Legend of the Leaf: Sir Winson Churchill

No series of cigar icons would be complete without mentioning the legendary Winston Churchill. Is there anyone else who can claim to have enjoyed cigars as frequently as the British Bulldog? Is there any other personality whose image is more readily equated with the cigar? Is there anyone else who had a vitola named after him? Knowing full well that his political endeavors may be controversial to some– and maybe justly so– we will be leaving politics aside for this piece, as we can all acknowledge the dramatic impact Sir Winston had and continues to have on the cigar world to this day.

Born in 1874 at Blenheim Palace in Oxfordshire, United Kingdom to an English father and an American mother (yes, Churchill was indeed half American), Winston lived a life that could easily fill 2 or 3 lifetimes. He would join the British army 1895 at the age of 20, where he would see military action in British India in the Mahdist War and in Second Boer War.  He was elected as a Member of Parliament in 1904, and in his governmental career he would serve in numerous positions including Minister of Munitions, Secretary of State for War, Secretary of State for Air, and Secretary of State for the Colonies. He most famously served two separate stints as Britain’s Prime Minister under King George VI, and later under that Monarch’s daughter, Queen Elizabeth II.  During his time as Prime Minister under King George VI he oversaw Britain’s involvement in the Allied war effort against the encroaching Nazi regime and is widely lauded as Britain’s greatest wartime leader.

Outside his military and governmental careers, Churchill was an accomplished writer, historian and artist.  His literary works include a Novel titled “Savrola”, a six-volume memoir, “The Second World War”, and perhaps his most well-known work, the four-volume “A History of English-Speaking People.  He produced hundreds of paintings as an amateur artist in his lifetime, was particularly fond of animals, and kept a wide variety of pets at his personal home including cats, dogs, pigs, bantam fowl, goats, fox cubs, and even bred butterflies for a time. Of the animals he kept he once made the observation: “Dogs look up to you, cats look down on you. Give me a pig! He looks you in the eye and treats you as an equal.”

It was when Winston was 21 years old that he would discover his passion for cigars when he traveled to Cuba on a quest to prove his manliness. While it was his father that originally introduced cigars to him in England, it was in Cuba where he was surrounded by the craft and culture of cigars that his love for them would blossom into maturity. It was a love story unlike any other for young Winston, and he would forever be devoted to this love to the end of his days. His daily smoking (and indeed his drinking) regimens are the stuff of legend, consisting of anywhere from 5 to 10 cigars a day. It is in fact rather difficult to find photographs of the man without a cigar firmly planted IN his teeth or hand.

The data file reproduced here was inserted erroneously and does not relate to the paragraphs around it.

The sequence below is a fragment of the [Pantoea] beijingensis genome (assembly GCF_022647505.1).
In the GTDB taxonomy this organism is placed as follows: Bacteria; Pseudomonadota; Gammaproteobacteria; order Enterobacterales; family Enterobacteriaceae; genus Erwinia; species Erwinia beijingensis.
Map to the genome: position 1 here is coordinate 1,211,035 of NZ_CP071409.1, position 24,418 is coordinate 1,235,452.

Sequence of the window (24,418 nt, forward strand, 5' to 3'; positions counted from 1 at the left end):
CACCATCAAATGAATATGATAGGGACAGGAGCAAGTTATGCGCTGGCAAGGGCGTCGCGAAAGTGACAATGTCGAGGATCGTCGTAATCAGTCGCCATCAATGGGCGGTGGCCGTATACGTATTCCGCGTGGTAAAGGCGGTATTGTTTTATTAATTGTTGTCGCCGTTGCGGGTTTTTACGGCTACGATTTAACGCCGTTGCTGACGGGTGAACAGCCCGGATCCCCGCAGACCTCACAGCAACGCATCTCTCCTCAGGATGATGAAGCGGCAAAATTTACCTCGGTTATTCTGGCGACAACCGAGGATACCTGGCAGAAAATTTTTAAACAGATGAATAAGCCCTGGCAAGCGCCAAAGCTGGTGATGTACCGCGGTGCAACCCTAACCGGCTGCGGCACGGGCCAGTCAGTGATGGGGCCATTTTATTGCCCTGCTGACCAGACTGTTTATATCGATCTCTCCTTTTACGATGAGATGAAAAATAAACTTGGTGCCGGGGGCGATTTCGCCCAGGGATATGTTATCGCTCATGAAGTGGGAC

His favorites included the Romeo Y Julieta and Aroma de Cuba, and his personal collection housed in his custom-made smoking room at his home at Chartwell Manor had as many as 4000 cigars.  His preferred pairings included Scotch, wine, or brandy. And while his purported consumption of wine and spirits was sufficient to intoxicate even the toughest of men today, it was seldom that he was ever found to be drunk.  As he once put it, “All I can say is that I have taken more out of alcohol than it has taken out of me.”  On one rare and infamous occasion where he was found to be visibly affected by alcohol, he nonetheless maintained his reputed razor-sharp wit. As the story goes, one M.P. Bessie Braddock indignantly pointed out to Winston, “Sir, you are drunk!”  To which the indomitable Churchill replied, “Yes, I believe I am. Tomorrow, however, I will be sober, though you will still be ugly.” 

Churchill would live to a remarkable age of 90 years old, before succumbing to a stroke in January of 1965. It was the last of a total of 8 strokes he would suffer going back to 1949.  He was survived by his wife of 56 years, Clementine, 5 children, and 10 grandchildren.  By decree of Queen Elizabeth II, His body lay in state for 3 days. His funeral involved representatives from 120 countries, over 1000 police and security personnel, 9 military bands, 18 military battalions, 16 English fighter jets, and was even attended by the Queen herself, which was a rarity.   His was at the time the largest state funeral in British history. His legacy as a cigar lover is thoroughly deserved, and it was an intimate aspect of his persona. He is the timeless spokesperson of the cigar world, and his longevity is perhaps owing to his love affair with the craft.  How much is owed to him in political or military conquest is ever debatable, though one truth is clear. The cigar was elevated in the human psyche by no man so well as by Sir Winston.

Joe Kenney

I am a Certified Consumer Tobacconist, have enjoyed cigars for over 10 years, and I run the Jonose Cigars cigar review channel on YouTube. My primary goal is to spread cigar lifetsyle to as many as possible while discovering as much as possible about the craft of cigars along the way.